A Slow Fire Burning

by Paula Hawkins

Publishers Weekly The stabbing murder of 23-year-old Daniel Sutherland on his houseboat in London’s Regent’s Canal drives this twist-laden if unremarkable page-turner from bestseller Hawkins (The Girl on the Train). Miriam Lewis, who lives in the neighboring vessel, finds the body and removes a bloody key from the scene before notifying the police. Decades earlier, Miriam survived a horrific attack, wrote an unpublished memoir about it, and shared the manuscript with Theo Myerson, who used it, without attribution, as the basis for a novel, The One Who Got Away. Theo, it turns out, is Daniel’s uncle by marriage, and his toddler son died from a fall at Daniel’s mother’s home. Another suspect is Laura Kilbride, who slept with Daniel on the night of his death; as a child, she suffered a skull fracture that affected her ability to self-regulate and has trouble functioning as an adult. Sections from The One Who Got Away and flashbacks add to the challenge of putting the puzzle pieces together. The result is a satisfying whodunit, but its overreliance on coincidence makes it fall short of the high standard of Hawkins’s previous work. Agent: Simon Lipskar, Writers House. (Aug.)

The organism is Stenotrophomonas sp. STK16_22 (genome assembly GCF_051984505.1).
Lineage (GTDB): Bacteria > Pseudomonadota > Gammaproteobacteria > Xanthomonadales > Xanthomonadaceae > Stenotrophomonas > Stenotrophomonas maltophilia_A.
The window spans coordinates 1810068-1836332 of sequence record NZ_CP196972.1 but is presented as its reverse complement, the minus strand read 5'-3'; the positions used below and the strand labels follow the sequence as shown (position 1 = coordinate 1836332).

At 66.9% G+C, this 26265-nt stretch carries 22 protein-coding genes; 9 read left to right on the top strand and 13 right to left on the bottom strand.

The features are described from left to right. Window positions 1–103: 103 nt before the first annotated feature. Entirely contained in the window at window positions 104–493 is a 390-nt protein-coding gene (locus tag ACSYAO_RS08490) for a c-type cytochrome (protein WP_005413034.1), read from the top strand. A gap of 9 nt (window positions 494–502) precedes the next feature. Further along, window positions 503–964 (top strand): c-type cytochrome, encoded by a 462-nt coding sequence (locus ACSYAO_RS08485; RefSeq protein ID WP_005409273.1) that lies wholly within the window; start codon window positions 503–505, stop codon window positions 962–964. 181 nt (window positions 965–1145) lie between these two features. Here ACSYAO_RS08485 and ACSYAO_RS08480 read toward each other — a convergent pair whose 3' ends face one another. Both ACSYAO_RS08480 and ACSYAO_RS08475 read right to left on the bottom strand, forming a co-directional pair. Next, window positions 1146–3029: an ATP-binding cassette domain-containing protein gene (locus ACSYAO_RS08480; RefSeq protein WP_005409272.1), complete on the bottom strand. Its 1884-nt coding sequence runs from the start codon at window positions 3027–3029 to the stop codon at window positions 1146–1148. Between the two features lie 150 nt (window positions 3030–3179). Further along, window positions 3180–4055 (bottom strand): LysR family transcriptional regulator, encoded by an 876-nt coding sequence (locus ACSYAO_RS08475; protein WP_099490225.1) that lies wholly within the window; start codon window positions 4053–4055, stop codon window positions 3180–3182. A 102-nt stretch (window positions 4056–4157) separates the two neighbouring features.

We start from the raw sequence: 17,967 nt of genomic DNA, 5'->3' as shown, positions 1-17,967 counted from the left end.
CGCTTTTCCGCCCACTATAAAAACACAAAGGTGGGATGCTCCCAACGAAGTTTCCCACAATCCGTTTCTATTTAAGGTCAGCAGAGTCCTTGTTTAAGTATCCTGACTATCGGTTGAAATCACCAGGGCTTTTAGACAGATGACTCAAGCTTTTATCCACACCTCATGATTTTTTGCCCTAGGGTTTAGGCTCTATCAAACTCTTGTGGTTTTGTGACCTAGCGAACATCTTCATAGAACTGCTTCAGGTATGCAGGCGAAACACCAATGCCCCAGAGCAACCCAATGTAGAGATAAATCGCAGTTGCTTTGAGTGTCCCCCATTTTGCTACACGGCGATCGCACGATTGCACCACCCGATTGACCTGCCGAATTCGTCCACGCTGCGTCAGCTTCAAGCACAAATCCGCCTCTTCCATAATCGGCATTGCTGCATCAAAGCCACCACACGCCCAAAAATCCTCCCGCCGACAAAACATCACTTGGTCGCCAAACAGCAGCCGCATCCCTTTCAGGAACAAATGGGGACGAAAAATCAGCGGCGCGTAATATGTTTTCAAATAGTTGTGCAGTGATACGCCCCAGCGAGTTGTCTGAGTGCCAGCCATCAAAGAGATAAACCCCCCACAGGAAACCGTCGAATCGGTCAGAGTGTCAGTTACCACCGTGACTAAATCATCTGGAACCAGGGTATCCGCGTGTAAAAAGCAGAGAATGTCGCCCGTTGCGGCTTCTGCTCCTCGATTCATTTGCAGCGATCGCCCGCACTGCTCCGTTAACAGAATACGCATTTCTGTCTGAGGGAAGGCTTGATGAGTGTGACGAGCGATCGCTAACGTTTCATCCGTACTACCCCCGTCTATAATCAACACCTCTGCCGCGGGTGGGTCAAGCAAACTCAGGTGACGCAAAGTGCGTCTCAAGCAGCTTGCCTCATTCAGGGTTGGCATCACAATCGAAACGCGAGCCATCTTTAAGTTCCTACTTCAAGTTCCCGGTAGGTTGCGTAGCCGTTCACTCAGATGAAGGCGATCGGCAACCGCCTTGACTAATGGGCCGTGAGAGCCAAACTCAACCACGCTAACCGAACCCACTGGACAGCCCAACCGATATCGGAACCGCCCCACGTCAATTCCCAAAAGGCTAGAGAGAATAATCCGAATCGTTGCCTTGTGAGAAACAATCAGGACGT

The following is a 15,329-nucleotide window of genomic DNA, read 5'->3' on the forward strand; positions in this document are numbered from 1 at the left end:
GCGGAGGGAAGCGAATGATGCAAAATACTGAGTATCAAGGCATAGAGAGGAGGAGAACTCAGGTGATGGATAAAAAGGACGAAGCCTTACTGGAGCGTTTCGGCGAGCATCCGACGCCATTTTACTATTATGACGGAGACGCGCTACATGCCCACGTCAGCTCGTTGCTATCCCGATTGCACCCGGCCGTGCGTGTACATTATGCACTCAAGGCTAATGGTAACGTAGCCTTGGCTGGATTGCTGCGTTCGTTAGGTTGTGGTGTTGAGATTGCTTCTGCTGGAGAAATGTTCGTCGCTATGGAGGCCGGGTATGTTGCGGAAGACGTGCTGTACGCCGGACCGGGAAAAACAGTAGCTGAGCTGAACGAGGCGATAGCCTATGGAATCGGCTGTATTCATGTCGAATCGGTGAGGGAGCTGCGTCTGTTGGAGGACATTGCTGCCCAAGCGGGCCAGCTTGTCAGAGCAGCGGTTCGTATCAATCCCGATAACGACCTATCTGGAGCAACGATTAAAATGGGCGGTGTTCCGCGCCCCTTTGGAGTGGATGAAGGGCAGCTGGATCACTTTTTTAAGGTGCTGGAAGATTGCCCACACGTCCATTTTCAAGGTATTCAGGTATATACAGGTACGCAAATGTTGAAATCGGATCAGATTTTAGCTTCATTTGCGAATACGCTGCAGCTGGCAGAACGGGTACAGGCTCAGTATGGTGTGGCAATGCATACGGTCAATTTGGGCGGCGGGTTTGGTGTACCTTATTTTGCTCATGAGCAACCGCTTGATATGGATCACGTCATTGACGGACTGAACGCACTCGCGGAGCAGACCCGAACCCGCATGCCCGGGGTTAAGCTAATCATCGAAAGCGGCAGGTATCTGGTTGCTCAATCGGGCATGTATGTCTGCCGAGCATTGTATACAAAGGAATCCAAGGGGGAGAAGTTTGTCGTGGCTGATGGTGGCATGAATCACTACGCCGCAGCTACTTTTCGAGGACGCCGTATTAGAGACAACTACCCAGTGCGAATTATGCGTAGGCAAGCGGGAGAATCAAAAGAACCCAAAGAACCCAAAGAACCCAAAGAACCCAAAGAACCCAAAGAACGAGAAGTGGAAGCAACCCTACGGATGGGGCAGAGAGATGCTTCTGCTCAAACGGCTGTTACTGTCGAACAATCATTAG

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Book list Here is the long-awaited third riveting thriller from the best-selling author of Into the Water (2017) and the global phenomenon that was The Girl on the Train (2015). A young man is found murdered in a London houseboat. Three damaged women have connections with him—some tenuous, some intense. Laura, who identifies as a “vulnerable adult,” has multiple social-behavior issues. A hit-and-run accident in her childhood left her broken physically and mentally and, eventually, psychically as well. Carla, the victim's aunt, is still coming to terms with the son she lost years ago and with the recent death of her sister, Angela, whom she held responsible for her son's catastrophic end. The victim is her nephew, Angela’s son. The third woman, Miriam, not only snoops, she also keeps a notebook! Laura describes her as a hobbit. She moves with “legs heavy as her heart.” Miriam survived an abduction at age 15 that claimed the life of her best friend. A fourth character, the poignant Irene, is a marvel of creation. Readers will witness courage and ingenuity where it is least expected, satisfying revenge where none was thought possible, and salvation that is painfully long overdue. Lee Child calls Hawkins an “intensely human” writer, and this book puts her on a par with the supreme Ruth Rendell. Packed with OMG moments, this novel may be slow burning, but it’s a scorcher nonetheless.HIGH-DEMAND BACKSTORY: That girl on the train continues to assure that Hawkins will draw readers, and her latest repays the investment handsomely.

From Booklist, Copyright American Library Association. Used with permission.